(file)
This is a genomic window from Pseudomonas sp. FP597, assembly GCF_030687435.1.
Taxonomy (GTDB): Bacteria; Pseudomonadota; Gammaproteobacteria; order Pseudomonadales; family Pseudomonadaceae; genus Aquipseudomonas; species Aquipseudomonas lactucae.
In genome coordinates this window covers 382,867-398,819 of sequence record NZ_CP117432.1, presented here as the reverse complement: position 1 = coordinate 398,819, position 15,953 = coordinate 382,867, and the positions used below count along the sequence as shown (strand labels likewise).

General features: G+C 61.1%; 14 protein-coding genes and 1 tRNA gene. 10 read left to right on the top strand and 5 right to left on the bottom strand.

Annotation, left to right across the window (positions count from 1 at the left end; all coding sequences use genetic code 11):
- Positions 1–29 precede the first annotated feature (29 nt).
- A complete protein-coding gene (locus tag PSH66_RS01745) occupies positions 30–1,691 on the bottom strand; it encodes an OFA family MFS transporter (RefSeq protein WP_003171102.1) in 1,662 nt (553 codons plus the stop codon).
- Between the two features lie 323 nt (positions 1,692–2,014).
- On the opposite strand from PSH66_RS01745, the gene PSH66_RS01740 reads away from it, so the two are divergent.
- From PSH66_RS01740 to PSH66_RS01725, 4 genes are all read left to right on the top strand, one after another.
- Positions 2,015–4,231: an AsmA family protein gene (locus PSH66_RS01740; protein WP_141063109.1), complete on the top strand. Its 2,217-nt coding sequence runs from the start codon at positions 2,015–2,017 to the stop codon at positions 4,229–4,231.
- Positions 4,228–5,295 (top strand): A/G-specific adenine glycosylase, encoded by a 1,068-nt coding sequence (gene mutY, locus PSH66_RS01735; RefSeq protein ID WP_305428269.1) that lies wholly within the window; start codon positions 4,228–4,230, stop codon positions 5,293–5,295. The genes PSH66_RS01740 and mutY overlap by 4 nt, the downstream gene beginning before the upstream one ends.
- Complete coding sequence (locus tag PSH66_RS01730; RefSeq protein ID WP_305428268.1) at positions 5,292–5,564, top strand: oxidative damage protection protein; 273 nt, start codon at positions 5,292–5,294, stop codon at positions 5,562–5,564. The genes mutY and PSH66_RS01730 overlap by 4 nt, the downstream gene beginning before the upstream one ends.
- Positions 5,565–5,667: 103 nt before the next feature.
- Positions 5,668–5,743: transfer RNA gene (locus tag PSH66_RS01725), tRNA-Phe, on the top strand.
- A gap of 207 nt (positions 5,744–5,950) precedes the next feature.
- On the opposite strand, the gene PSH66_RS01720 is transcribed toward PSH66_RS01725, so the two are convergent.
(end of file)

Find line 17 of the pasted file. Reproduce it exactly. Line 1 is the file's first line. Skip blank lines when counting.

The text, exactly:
- On the opposite strand, the gene PSH66_RS01720 is transcribed toward PSH66_RS01725, so the two are convergent.